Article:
This refers to the style of cooking the Sioux used in the past. In recent times, some of the tribes have formally or informally reclaimed traditional names: the Rosebud Sioux Tribe is known as the Sičháŋǧu Oyáte, the Oglala use the name Oglála Lakȟóta Oyáte, rather than the English "Oglala Sioux Tribe" or OST; the alternative English spelling of Ogallala is considered improper. The Sioux comprise three related language groups: Eastern Dakota Santee Sisseton Western Dakota Yankton Yanktonai Lakota The earlier linguistic three-way division of the Sioux language identified Lakota and Nakota as dialects of a single language, where Lakota = Teton, Dakota = Santee-Sisseton and Nakota = Yankton-Yanktonai. However, the latest studies show that Yankton-Yanktonai never used the autonym Nakhóta, but pronounced their name the same as the Santee; these studies identify Assiniboine and Stoney as two separate languages, with Sioux being the third language. Sioux has three similar dialects: Western Dakota and Eastern Dakota.
Assiniboine and Stoney speakers refer to themselves as Nakhóda. The term Dakota has been applied by anthropologists and governmental departments to refer to all Sioux groups, resulting in names such as Teton Dakota, Santee Dakota, etc; this was because of the misrepresented translation of the Ottawa word from which Sioux is derived. The Sioux are divided into three ethnic groups, the larger of which are divided into sub-groups, further branched into bands; the earliest known European record of the Sioux identified them in Minnesota and Wisconsin. After the introduction of the horse in the early 18th century, the Sioux dominated larger areas of land—from present day Central Canada to the Platte River, from Minnesota to the Yellowstone River, including the Powder River country; the Sioux maintain many separate tribal governments scattered across several reservations and communities in North America: in the Dakotas, Minnesota and Montana in the United States. Today, many Sioux live outside their reservations.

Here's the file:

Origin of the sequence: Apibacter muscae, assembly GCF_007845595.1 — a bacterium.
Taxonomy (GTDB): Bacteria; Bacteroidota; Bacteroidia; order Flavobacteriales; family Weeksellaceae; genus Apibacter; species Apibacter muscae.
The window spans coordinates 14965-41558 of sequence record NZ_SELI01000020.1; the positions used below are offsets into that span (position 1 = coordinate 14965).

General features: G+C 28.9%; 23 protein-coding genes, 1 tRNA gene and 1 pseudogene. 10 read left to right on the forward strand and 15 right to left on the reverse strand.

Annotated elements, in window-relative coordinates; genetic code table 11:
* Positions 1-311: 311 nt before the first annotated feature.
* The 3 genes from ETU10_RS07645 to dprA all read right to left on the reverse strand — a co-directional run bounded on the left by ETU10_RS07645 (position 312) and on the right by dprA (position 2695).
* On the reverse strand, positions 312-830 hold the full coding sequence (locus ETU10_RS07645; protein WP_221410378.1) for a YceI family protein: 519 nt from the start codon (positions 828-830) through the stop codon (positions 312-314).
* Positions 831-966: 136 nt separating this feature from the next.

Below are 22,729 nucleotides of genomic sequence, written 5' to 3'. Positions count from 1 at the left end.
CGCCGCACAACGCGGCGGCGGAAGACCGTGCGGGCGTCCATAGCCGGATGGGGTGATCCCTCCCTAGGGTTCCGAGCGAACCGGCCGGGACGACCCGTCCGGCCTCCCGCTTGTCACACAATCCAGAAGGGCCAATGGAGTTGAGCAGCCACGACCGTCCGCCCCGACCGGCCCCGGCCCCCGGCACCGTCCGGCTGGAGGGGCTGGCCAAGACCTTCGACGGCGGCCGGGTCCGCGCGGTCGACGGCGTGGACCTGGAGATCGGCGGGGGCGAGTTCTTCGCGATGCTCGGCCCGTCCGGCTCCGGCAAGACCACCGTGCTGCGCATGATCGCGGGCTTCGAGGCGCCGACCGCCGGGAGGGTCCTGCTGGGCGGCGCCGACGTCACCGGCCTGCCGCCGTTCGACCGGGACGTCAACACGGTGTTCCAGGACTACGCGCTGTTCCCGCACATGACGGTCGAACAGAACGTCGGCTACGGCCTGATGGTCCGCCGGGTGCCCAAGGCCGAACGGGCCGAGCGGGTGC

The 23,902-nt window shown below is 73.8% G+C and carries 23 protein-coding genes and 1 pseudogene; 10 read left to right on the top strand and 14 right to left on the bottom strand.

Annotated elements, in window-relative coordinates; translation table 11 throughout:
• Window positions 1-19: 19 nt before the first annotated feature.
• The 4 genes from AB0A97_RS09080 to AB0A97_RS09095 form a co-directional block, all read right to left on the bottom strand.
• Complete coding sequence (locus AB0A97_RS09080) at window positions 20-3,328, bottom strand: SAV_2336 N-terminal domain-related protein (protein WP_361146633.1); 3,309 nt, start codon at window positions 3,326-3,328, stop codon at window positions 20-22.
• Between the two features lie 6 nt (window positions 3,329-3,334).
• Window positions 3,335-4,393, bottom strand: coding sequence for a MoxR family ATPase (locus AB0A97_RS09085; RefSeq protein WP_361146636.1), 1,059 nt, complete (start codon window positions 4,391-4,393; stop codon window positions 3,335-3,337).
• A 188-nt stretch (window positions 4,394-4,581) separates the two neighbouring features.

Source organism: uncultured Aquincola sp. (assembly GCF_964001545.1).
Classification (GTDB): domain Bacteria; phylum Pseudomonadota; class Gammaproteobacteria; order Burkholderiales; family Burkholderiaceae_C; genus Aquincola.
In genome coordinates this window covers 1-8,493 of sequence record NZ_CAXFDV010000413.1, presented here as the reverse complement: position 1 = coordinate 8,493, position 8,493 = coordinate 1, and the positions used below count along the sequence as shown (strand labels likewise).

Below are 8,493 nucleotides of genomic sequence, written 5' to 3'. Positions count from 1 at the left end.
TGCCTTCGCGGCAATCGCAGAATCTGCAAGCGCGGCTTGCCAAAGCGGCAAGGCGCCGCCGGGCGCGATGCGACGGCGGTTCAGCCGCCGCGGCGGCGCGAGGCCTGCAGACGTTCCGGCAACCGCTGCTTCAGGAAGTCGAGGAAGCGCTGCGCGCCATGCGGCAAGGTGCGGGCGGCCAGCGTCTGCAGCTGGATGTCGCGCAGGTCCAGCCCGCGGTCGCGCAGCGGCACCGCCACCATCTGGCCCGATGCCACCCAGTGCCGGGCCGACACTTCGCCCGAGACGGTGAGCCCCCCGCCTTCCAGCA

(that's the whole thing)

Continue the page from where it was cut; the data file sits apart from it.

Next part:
The Santee migrated north and westward from the Southeastern United States, first into Ohio to Minnesota. Some came up from area of South Carolina; the Santee River was named after them, some of their ancestors' ancient earthwork mounds have survived along the portion of the dammed-up river that forms Lake Marion. In the past, they were a Woodland people who thrived on hunting and farming. Migrations of Ojibwe from the east in the 17th and 18th centuries, with muskets supplied by the French and British, pushed the Dakota further into Minnesota and west and southward; the US gave the name "Dakota Territory"